Steve Nash was not amused. Not by the questions he got about the status of Ben Simmons back in pre-game. Not by the performance of his team during the Nets win over the Blazers. Stern-faced and perturbed was the order of the day.
At least they won. Other than that, it was not a good day for the Nets head coach.
Pre-game, he seemed tired of the questions regarding Simmons which of course have been driven by the lack of real information on the three-time All-Star, two-time All-Defense, one-time All-NBA superstar the Nets acquired in the trade deadline blockbuster. Everyone wants to know what’s going on.
It started with questions about the epidural Simmons received in New York while the team was in Orlando earlier in the week. Was he feeling any better?
“I don’t have any update on that,” Nash said.
Their curiosity peaked, reporters followed up.
Has he had an MRI on his back?
“I believe he has, but I think that’s old news,” Nash said. “That was a couple weeks ago.”
“Old news?” Wait a minute! Did we know about that before? So did it come back clean?
“What does ‘clean’ mean?” Nash asked, somewhat rhetorically. “I think he’s got a back … something with his back.”
You mean a strain, coach?
“Yeah,” Nash said of an injury that has been previously described as “soreness” or “stiffness.”
Nash then summed things up when he was asked about what it might take to get the 25-year-old back on the court.
“That’s really a question for the medical staff. I don’t know the ins and outs of his back injury.”
Nash even said he couldn’t remember how Simmons felt when he arrived from Philly.
It’s been that way for a while now. The Nets, in their customary reluctance to reveal any “state secrets,” have not provided much in the way of details on Simmons. Sean Marks talked a bit about the “unfortunate” turn of events following the trade on March 3, but his tentative timetable appears to have come undone since then.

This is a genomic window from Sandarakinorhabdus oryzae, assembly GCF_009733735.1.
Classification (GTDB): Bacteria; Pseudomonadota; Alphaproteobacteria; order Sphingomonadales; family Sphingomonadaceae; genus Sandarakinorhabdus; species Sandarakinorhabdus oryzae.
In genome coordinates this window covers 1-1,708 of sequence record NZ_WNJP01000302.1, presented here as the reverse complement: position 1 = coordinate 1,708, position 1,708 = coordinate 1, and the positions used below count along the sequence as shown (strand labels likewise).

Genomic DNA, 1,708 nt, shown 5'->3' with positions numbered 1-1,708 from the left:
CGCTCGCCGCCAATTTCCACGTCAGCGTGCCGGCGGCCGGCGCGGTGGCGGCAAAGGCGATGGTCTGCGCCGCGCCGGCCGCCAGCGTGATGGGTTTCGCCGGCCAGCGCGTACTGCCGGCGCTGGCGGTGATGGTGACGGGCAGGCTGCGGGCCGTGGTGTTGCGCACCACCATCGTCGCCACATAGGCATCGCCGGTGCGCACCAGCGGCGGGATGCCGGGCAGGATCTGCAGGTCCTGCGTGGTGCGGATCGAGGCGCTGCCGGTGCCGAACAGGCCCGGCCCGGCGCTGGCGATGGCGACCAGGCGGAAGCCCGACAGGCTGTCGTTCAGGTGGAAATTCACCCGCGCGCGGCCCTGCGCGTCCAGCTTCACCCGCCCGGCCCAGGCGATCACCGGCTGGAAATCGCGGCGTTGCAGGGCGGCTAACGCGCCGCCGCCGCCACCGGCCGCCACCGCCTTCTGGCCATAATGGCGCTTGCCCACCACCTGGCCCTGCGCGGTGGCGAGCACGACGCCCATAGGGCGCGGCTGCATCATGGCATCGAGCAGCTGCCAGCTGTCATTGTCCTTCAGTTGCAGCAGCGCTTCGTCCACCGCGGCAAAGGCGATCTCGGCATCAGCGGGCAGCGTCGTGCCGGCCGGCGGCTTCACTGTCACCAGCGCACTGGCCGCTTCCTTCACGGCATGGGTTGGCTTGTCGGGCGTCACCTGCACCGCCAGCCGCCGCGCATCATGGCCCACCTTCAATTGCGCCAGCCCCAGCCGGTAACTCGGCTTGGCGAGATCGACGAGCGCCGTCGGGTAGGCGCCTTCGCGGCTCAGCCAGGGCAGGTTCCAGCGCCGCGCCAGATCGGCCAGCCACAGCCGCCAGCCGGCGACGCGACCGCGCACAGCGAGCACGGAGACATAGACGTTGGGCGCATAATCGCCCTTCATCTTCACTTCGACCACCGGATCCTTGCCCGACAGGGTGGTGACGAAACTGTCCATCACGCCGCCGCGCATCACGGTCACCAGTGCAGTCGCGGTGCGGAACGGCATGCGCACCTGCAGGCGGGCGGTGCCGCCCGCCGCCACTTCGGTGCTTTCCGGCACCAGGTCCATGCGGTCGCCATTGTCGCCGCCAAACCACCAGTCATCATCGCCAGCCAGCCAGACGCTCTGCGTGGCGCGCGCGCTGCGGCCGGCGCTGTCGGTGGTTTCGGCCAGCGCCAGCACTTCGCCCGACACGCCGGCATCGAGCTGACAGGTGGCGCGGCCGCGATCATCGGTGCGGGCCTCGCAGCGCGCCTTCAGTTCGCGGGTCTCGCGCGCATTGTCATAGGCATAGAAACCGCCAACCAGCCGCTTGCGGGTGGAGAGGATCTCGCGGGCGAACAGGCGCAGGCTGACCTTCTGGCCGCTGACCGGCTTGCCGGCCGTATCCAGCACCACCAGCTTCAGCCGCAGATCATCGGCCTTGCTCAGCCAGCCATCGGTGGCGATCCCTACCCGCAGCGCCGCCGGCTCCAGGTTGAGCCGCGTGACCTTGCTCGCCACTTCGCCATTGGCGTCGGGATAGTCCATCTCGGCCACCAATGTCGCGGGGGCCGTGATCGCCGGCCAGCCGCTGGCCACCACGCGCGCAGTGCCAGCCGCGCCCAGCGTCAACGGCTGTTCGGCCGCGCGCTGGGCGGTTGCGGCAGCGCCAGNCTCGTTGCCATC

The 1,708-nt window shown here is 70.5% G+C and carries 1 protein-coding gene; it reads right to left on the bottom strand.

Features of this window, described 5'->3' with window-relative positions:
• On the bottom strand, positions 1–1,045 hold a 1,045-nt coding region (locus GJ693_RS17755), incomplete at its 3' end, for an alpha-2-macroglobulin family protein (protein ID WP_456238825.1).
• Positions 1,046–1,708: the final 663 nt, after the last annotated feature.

Most of the information about Simmons situation has come in dispatches — tweets and stories — from the likes of Adrian Wojnarowski, Ramona Shelburne and Shams Charania. They’re reported that 1) Simmons specific condition is an irritation of the L-4 disc in his lower back and 2) he may make it back at the end of the regular season or in the post-season. (According to sources, the reports are coming not from the HSS Training Center but from Simmons team wanting to counter a narrative that he just didn’t want to play.)
But those exchanges were nothing compared to Nash’s post-game comments. His Nets barely beat an injury-devastated team that has been playing arguably the worst basketball in the NBA the last several weeks. The usually upbeat Hall of Famer was unsmiling even as he walked off the court following the 128-123 win. Then in the media availability, he was critical of his team’s performance that saw them go down by 18 in the third ... at home.
“We didn’t come to play,” Nash said summing things up, noting that he had warned his team in practice Thursday that facing the Blazers was a “trap game” and that if they didn’t take things seriously, they could lose.
“I thought we wanted it easy. We wanted to solve the puzzle with the snap of our fingers instead of playing it,” said Nash, focusing on the team’s 21 turnovers. “Part of it is defensively, we weren’t locked in. Part of it is also offensively, not going the extra mile: to play with pace, make hard cuts, set good screens, move the ball, drive it, kick it, drive it again, touch the paint, spray it out. We wanted it easy and we wanted it quick.”
With the Nets down at halftime, Nash admitted he was “upset” when talking to his charges.
“Halftime, I was a little upset. We didn’t come to play, and we really played one half tonight. We’re just lucky it was enough to win the game,” a visibly disappointed Nash said.
Nash did have some warm words for Seth Curry and Bruce Brown but the tenor of his comments was frustration just short of anger. Very un-Nash like. No equanimity tonight!
Frustration and anger, of course, are not unfamiliar to the Nets fan base. Increasingly, fans complain on various forums about the lack of transparency, particularly about injuries, and a lack of urgency, too, at times. Not to mention the Kyrie Irving situation which is both frustrating as well as polarizing.
At this point, of course, it all comes down to W’s ... for everyone involved. It’s unlikely that the Nets will open up more on injuries. Their emphasis on player empowerment extends to not talking much about the details of players’ health issues (remember Nic Claxton’s debilitating but undisclosed illness?) And Nash, as head coach, is the only guy reporters get a chance to talk with on a regular basis. So was last night just an accumulation of things in a deeply disappointing season or is there something specific bothering him? Maybe, we’ll find out. Maybe we won’t.